17 Essential Tips for Homeschooling a Large Family

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Essential tips for homeschooling a large family.

As a homeschooling mom with 6 children, I’ll be honest. Homeschooling a large family is rewarding, but it isn’t easy. There are several tips that make life easier and homeschooling more rewarding.

1. Use a single curriculum for all kids

Changing the curriculum constantly drives everyone crazy. You spend boatloads of money on curriculum.

Kids lose ground with each curriculum change since no two curricula cover the same material at the same time. You have to go back and review the material.

Children thrive when you begin a curriculum at the beginning and follow it the entire way through. No concepts are missed. No critical steps left out. Understanding is built one small step at a time.

You learn the curriculum. There’s nothing like sitting down with your 4th child and knowing how to teach a concept. After all, you’ve taught it 3 times before and know the areas you need to explain in more depth. You know its weaknesses, its strength, and how best to use it.

2. Invest time and money into training yourself

Instead of investing money into various curricula trying to find one that’s a perfect fit for each child, invest time and money into training yourself. Listen to audios about the curricula you’re using. Read books to learn more about the subject.

You’ll be able to customize your curriculum for each child rather than spending time, money, and energy trying to find a perfect fit.

Being able to customize and adapt your curriculum also keeps you from being bored teaching the same material again and again and again.

3. Be adaptable

Children change. Plans change. Nothing happens just the way we want it.

Change assignment topics to ones more interesting to your children. Adjust the order of subjects for the day.

Tutor an older child while cuddling a baby on your lap. Drill facts while juggling your toddler on your hip.

Be adaptable to the immediate needs of your family.

4. Routines or Schedules are your friend

Kids do best when they know when and where they are to be at a specific time. If they know what they’re supposed to do when they wake up. If they know the time they get to play with an older sibling or eat breakfast.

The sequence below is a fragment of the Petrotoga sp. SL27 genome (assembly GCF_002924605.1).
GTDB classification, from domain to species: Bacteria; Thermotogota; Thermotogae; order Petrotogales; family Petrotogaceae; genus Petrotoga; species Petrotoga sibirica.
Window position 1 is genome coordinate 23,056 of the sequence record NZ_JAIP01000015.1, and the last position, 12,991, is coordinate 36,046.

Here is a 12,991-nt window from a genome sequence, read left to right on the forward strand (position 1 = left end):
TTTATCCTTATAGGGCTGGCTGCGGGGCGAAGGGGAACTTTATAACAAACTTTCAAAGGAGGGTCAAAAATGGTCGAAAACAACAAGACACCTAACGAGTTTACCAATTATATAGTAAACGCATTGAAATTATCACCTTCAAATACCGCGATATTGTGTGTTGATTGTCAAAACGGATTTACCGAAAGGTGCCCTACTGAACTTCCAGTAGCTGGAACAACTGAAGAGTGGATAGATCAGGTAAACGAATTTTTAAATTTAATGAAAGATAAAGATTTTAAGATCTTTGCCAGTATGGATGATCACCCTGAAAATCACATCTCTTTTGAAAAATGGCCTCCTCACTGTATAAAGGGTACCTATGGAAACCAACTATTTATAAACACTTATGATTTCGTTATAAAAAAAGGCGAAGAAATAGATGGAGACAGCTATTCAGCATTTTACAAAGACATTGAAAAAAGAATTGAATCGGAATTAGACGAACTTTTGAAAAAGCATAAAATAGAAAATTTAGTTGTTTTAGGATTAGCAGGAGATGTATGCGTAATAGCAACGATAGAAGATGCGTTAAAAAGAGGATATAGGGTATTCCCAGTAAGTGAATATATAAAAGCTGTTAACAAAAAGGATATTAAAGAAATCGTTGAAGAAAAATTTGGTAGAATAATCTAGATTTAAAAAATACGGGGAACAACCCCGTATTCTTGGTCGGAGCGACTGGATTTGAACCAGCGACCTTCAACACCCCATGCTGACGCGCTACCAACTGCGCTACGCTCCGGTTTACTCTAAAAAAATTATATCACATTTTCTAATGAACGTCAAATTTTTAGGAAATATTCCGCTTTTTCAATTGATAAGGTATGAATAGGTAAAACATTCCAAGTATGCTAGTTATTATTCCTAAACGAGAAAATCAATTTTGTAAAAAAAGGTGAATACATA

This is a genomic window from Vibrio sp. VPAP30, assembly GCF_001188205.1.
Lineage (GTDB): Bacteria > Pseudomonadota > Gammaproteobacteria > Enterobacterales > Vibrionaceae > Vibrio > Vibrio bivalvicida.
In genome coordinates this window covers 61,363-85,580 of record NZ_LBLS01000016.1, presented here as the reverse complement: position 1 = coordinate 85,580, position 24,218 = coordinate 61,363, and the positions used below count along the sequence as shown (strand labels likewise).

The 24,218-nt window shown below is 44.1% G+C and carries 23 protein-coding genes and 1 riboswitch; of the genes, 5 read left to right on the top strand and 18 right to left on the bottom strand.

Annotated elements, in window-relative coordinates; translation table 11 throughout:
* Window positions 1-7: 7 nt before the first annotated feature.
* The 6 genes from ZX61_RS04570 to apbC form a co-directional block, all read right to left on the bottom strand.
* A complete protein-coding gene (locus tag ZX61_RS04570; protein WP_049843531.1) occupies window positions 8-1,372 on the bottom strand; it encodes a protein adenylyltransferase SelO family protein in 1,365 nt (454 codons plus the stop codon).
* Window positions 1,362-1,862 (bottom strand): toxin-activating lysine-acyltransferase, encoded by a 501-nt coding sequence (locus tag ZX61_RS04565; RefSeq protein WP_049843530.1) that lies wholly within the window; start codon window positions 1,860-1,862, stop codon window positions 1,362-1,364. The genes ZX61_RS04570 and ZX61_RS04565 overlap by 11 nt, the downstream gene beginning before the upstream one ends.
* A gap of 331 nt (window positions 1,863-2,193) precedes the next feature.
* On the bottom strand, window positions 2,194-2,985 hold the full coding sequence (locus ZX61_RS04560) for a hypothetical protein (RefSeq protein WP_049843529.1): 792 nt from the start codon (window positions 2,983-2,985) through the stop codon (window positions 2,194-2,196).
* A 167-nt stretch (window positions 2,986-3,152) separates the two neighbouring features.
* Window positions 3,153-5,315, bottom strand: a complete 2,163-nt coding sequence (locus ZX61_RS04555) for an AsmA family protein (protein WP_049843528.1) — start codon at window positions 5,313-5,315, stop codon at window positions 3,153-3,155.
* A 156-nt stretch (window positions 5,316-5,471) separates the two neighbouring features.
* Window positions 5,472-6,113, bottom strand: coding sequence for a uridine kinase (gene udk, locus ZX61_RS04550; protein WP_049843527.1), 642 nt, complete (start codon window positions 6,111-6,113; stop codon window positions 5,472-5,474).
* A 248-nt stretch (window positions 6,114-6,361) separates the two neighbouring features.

Set a simple schedule for the family, or a more complicated one, and follow it. It can be a chart showing what each member of the family is supposed to be doing at any given moment of the day, or a simple list of the daily routine.

Both work and work well when homeschooling a large family.

5. Have kids alternate playing with the youngest child or children

Having the older children alternate playing with the youngest child serves several purposes. First, it gives you time to spend homeschooling other children.

Second, it encourages tight sibling bonds between children. They have time each day to spend with each other. Time to laugh together. Time to play.

I discourage problems by having feuding children sit next to me during their playtime.

6. Combine or have kids studying similar topics as much as possible

Combining children and having them study similar topics and doing similar assignments saves me headaches. I don’t need to wonder what any given child is writing this week. I know everyone is writing a history paper.

We’re able to watch educational documentaries and movies as a family. The same field trips are appropriate for the entire family. Family dinners become an ideal time for discussions.

7. Tutor each child individually

Unless children are extremely close in age with similar gifts, often their skill sets vary widely. I strongly recommend sitting down and tutoring each child daily.

We cover math, grammar, and Latin. I can double-check understanding in other subjects. It gives me time to touch base with each child.

8. Have a group time to gather

Even though skill sets vary widely, there are often activities that can be enjoyed as a family. Take advantage of these activities when homeschooling a large family.

Art projects are wonderful for everyone from the toddler on up. Especially if you ensure the materials are nontoxic. Good books can be read aloud, music listened to, and poetry memorized.

You can even head outside for nature hikes as a family. High school kids may understand and create more detailed nature journals than preschool kids, but everyone has fun.

9. Crockpots make dinner time easy

In my house, kids break down just when I’m heading into the kitchen to fix dinner. They scream into my legs. Toddlers wail into my shoulder. It’s almost impossible to cook.

Now I use a crockpot to make stews, chilies, and soups for dinner. Everyone enjoys the recipes, and I enjoy a peaceful afternoon. All I need to do is set the table with the preschooler’s help and we’re ready to eat.

No more tears. No more wailing into my shoulder. It’s peaceful.

10. Kids can help with the housework

Don’t do it all. There’s no need. Kids can help with the housework. Children can make their beds, sweep the floors, run toys upstairs, pick up, take out the trash, and fold laundry.

It’s also wonderful training for adult life. You won’t be sending a kid to college who doesn’t know how to run a washing machine. They’re comfortable with the machine since they’ve been using it for years. They’ll know how to cook, how to clean, and how to care for themselves.

Don’t be a martyr. Let the children help.

11. Have a system for tackling the housework

You need a system for tackling the housework otherwise you won’t know what to do when. When will you mop the floors? When will you clean the fridge?

What are your daily chores and what are your weekly ones? Will you do a spring and fall detailed cleaning, or will you do a little at a time throughout the year?

12. Combine activities

Having 6 children going every which way is chaotic. Instead, I’ve chosen to combine most activities for my younger children. We all go to park day together or have swimming lessons at the same time and place.

You can check into having activities happen on the same day in similar places and times. Find a working balance between too many activities and giving up meaningful activities.

Pursuing passions is meaningful. Signing up for everything under the sun is chaotic.

13. Simplify life